14. Fritz Schimpf

    Pelikan Special Edition Souverän 600 Pink

    Pelikan will release the Pelikan Special Edition Souverän 600 Pink fountain pen and ballpoint pen in September 2015. We offer a 20% discount on both pens.Pre-orders can now be placed. If you wish to pre-order please choose "Vorauskasse" (payment in advance) as payment option. This way you will be notified once we know the exact delivery date and then you can transfer the money). More information (this time also in English) is available here:http://www.fritz-schimpf.de/Schreibgeraete/Fuellhalter/Pelikan-Souveraen-Special-Edition-M600-Pink-Kolbenfuellhalter.html Please note that the prices in our webshop include the German VAT of 19% which is not applicable for shipments outside the European Union.
  15. Dear friends, Due to the brand policies we are under an obligation to remove the pictures of this post. As soon as Pelikan let us, we will put it on again! Please receive our sincere apologies. Iguana Sell Team -------------------------------------------------------------------------------------- We are more than happy to present you the lastest Pelikan release! The new Pelikan Classic 205 Amethyst Special Edition. For the first time , Pelikan introduces this Special Edition of writing instruments that matches the color of the beautiful ink of the year Edelstein. The collection will be available as Fountain Pen and Ball Pen with a shiny silver-colored clip and rings. The Fountain Pen comes with a stainless steel nib in different sizes as EF, F, M, B. And, if you wish to match your Fountain Pen with the ink, please check out the beautiful and elegant set that includes the Edelstein on it. Official Prices Europe: Classic M 205 Amethyst Fountain Pen - 125€ Classic M 205 Amethyst Ball Pen - 115€ Amethyst Bottle Edelstein Ink of the year 2015, 50ml -14.90€ Set Classic M 205 Amethyst Fountain Pen + Amethyst Bottle Edelstein Ink of the year 2015 + gift box -145€ These pieces will be available at Iguana Sell this Autumn-Winter. If you would like to have further information, please contact us to info@iguanasell.com or at +34 91 441 50 41. Have a great day. Kind regards. Marja Iguana Sell
  16. ink-syringe

    Special Edition Safari Parade

    I am sort of hoping to keep this as a running topic. There are a lot of unusual Safari pens out there. For example Safari pens that have logos or are specially made for an occasion or are just limited editions. This year in Korea, Lamy is making a special pen in conjunction with the company LINE. I thought it would be good if folks posted what they have or have seen up here. Here is the one due out next month for LINE. Which was not Green as I predicted (to match their cell phone app icon) and is nothing like what I imagined. It is seemingly aimed for folks younger than me (heh).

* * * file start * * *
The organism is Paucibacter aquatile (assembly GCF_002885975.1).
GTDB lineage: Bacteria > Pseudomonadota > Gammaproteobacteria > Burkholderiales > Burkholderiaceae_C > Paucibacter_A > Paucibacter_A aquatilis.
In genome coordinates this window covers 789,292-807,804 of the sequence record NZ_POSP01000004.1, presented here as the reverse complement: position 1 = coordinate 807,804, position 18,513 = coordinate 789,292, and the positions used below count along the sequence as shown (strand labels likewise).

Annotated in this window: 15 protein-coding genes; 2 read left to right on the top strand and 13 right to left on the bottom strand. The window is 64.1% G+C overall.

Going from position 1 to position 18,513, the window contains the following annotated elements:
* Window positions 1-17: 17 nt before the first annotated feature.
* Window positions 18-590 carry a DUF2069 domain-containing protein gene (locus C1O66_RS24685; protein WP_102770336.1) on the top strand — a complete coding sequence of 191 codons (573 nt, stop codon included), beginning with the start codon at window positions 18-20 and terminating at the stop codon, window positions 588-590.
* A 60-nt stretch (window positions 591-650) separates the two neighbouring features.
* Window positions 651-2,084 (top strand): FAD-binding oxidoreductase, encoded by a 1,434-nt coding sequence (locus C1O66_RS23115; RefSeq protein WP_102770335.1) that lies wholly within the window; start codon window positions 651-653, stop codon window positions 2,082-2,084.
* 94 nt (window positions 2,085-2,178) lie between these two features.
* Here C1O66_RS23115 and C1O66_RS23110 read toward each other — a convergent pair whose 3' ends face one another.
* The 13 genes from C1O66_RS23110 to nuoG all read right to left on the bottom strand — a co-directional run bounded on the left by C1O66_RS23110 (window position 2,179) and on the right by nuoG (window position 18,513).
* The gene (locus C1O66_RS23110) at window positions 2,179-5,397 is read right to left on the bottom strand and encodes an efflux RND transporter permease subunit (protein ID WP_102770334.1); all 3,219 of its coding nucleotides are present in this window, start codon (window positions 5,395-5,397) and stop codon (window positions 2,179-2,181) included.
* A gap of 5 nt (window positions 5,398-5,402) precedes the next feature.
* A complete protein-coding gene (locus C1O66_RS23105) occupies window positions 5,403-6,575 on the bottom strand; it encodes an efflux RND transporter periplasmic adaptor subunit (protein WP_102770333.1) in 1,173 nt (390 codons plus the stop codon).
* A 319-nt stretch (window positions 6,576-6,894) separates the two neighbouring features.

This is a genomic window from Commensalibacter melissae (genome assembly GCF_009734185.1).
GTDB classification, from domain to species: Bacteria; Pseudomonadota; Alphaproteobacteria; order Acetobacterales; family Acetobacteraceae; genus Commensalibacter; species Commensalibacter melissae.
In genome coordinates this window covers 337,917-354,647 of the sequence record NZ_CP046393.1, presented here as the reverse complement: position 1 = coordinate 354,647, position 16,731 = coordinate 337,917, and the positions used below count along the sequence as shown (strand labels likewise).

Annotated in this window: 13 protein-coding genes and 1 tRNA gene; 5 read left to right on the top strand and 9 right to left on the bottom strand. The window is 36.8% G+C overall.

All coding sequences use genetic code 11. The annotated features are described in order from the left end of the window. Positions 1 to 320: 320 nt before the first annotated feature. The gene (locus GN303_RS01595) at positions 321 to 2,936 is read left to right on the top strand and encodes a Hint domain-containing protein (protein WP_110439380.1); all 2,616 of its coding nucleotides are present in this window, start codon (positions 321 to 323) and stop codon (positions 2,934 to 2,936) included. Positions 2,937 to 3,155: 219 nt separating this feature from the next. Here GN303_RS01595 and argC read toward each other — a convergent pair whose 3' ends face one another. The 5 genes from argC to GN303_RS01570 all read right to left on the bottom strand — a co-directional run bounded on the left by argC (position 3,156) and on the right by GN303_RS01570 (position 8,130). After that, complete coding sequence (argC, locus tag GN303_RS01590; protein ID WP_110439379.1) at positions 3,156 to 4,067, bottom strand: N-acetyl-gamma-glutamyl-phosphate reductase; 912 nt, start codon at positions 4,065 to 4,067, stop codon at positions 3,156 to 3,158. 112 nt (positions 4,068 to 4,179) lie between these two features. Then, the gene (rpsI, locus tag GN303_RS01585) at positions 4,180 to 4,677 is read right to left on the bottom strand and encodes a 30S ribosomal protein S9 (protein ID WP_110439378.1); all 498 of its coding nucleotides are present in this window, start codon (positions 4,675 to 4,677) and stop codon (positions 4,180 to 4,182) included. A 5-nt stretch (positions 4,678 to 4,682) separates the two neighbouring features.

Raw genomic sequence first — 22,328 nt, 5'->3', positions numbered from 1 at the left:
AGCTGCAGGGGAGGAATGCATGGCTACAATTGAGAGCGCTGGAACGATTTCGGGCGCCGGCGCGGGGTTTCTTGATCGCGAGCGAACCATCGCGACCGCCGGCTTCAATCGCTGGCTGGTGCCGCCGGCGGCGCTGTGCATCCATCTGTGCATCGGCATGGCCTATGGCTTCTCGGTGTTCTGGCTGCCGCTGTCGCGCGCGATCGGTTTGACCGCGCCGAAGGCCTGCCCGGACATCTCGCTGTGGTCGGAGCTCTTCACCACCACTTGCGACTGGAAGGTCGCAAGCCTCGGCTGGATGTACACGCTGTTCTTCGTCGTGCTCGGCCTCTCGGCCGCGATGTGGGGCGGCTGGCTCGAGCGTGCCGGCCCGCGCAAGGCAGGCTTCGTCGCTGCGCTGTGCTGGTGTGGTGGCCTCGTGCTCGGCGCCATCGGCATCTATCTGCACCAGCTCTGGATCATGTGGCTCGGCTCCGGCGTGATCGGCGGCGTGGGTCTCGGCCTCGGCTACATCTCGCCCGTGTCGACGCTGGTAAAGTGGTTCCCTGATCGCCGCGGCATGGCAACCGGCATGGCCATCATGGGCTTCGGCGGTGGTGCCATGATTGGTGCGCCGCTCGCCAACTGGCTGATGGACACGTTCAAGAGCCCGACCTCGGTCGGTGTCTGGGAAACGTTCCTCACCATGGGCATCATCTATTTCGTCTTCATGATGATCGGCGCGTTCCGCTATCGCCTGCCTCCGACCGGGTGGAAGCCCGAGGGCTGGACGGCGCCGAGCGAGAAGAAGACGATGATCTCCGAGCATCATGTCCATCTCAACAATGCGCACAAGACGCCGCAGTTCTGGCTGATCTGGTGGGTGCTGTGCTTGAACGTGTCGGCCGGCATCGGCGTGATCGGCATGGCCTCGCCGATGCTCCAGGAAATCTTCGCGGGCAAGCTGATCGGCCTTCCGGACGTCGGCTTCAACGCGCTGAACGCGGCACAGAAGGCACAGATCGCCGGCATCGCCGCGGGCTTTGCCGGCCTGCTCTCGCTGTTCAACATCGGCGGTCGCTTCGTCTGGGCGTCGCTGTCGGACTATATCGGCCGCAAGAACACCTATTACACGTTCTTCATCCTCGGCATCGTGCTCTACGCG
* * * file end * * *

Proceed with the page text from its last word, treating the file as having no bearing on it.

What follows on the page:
17. Company was to show special edition pens of Mount Rainier, Mount Hood, Tetons. There's not much else on the company website. US company, pens made by Stipula, Italy. I"m curious about the pens. Not sure where to ask this question. Not affiliated with either pen company.
  18. Ethereal Winter Wind

    Petition For A Purple Lamy Safari

    Well I've decided to start a petition requesting that Lamy makes a special edition purple Lamy safari. Every year when there speculation about what colour the next year's special edition Lamy safari will be and purple is always a popular request, and every year thus far Lamy has not made a purple one. Please help by signing this petition: http://www.ipetitions.com/petition/purple-lamy-safari-edition It is not really a demand like normal petitions, but a request and something to show that there is a lot of support behind this colour, in the end it is Lamy's choice as a business to whether they think it is something viable to produce. If there is enough of us maybe Lamy will take notice.
  19. Delta made a special run of the Delta Momo fountain pen and we bought all 5 of the rutherium trim. Only 5 of this pen with the demonstrator style cap and barrel and the rutherium trim exist. Each pen is numbered, 1/5, 2/5, 3/5, 4/5, or 5/5. We have already sold some so they wont last long. http://www.penchalet.com/images/specialedition/IMG_0602.jpg http://www.penchalet.com/images/specialedition/IMG_0608.jpg http://www.penchalet.com/images/specialedition/IMG_0610.jpg
  20. Hi I recently bought this pen from ebay. It cost 400GBP at an auction! Initially I thought this was a bargain. Now I have doubts, whether this is real or fake. 3 things basically that concern me: 1) Feels extremely light. What is the weight of this pen? 2) The tip of the barrel is "very black" slightly different to the remaining of the barrel. reminds me some of the cheap counterfeits you see of metal starwalker pens you see on eBay. I have tried to capture that on the photos. 3) The Instructions booklet has a lot of Chinese instructions and certificate is right at the end. Now having said that I tried to compare this pen with the few available images on the net and it is not far off the nib barrel cap and so on. It has a serial number next to clip and the words Germany metal and Pix under the clip (but nowadays many fake do so). Also when you put it in bright light you can see the red tinge of the resin. Also like my rest of the MB FP when you place a magnet next to the nib it repels it. Can someone help me solve my dilemma. Ideally someone who knows or has this pen. What's the length of this pen with and without the cap. Also what was the original price of this pen? Cheers in advance.